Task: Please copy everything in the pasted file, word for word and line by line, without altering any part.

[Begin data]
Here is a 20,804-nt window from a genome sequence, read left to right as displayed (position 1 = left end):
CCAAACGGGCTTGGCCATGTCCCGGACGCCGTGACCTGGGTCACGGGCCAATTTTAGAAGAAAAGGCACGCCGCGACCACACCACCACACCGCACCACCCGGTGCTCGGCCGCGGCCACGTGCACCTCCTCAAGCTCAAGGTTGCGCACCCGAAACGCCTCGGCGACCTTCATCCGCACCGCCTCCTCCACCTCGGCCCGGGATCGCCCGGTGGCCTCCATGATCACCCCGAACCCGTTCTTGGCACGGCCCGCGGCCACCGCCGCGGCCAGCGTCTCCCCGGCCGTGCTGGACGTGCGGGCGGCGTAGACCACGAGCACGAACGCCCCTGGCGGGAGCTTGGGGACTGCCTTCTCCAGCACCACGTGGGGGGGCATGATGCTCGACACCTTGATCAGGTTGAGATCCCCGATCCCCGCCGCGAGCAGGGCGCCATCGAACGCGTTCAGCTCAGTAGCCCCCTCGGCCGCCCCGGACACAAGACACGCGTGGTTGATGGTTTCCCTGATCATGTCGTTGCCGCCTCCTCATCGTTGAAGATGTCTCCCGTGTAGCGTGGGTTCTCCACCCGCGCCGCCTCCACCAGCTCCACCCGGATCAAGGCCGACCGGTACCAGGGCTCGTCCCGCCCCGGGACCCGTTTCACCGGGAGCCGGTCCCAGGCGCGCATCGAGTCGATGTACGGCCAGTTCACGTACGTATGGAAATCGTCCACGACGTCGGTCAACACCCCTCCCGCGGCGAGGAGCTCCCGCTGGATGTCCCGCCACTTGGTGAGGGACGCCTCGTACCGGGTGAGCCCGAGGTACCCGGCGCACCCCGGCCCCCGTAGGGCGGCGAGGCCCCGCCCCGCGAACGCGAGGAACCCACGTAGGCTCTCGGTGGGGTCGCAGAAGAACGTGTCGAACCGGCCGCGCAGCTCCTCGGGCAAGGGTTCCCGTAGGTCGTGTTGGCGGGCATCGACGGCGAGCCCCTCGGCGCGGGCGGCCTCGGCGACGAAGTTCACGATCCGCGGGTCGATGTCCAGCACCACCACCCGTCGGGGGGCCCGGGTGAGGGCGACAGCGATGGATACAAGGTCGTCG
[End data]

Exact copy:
Here is a 20,804-nt window from a genome sequence, read left to right as displayed (position 1 = left end):
CCAAACGGGCTTGGCCATGTCCCGGACGCCGTGACCTGGGTCACGGGCCAATTTTAGAAGAAAAGGCACGCCGCGACCACACCACCACACCGCACCACCCGGTGCTCGGCCGCGGCCACGTGCACCTCCTCAAGCTCAAGGTTGCGCACCCGAAACGCCTCGGCGACCTTCATCCGCACCGCCTCCTCCACCTCGGCCCGGGATCGCCCGGTGGCCTCCATGATCACCCCGAACCCGTTCTTGGCACGGCCCGCGGCCACCGCCGCGGCCAGCGTCTCCCCGGCCGTGCTGGACGTGCGGGCGGCGTAGACCACGAGCACGAACGCCCCTGGCGGGAGCTTGGGGACTGCCTTCTCCAGCACCACGTGGGGGGGCATGATGCTCGACACCTTGATCAGGTTGAGATCCCCGATCCCCGCCGCGAGCAGGGCGCCATCGAACGCGTTCAGCTCAGTAGCCCCCTCGGCCGCCCCGGACACAAGACACGCGTGGTTGATGGTTTCCCTGATCATGTCGTTGCCGCCTCCTCATCGTTGAAGATGTCTCCCGTGTAGCGTGGGTTCTCCACCCGCGCCGCCTCCACCAGCTCCACCCGGATCAAGGCCGACCGGTACCAGGGCTCGTCCCGCCCCGGGACCCGTTTCACCGGGAGCCGGTCCCAGGCGCGCATCGAGTCGATGTACGGCCAGTTCACGTACGTATGGAAATCGTCCACGACGTCGGTCAACACCCCTCCCGCGGCGAGGAGCTCCCGCTGGATGTCCCGCCACTTGGTGAGGGACGCCTCGTACCGGGTGAGCCCGAGGTACCCGGCGCACCCCGGCCCCCGTAGGGCGGCGAGGCCCCGCCCCGCGAACGCGAGGAACCCACGTAGGCTCTCGGTGGGGTCGCAGAAGAACGTGTCGAACCGGCCGCGCAGCTCCTCGGGCAAGGGTTCCCGTAGGTCGTGTTGGCGGGCATCGACGGCGAGCCCCTCGGCGCGGGCGGCCTCGGCGACGAAGTTCACGATCCGCGGGTCGATGTCCAGCACCACCACCCGTCGGGGGGCCCGGGTGAGGGCGACAGCGATGGATACAAGGTCGTCG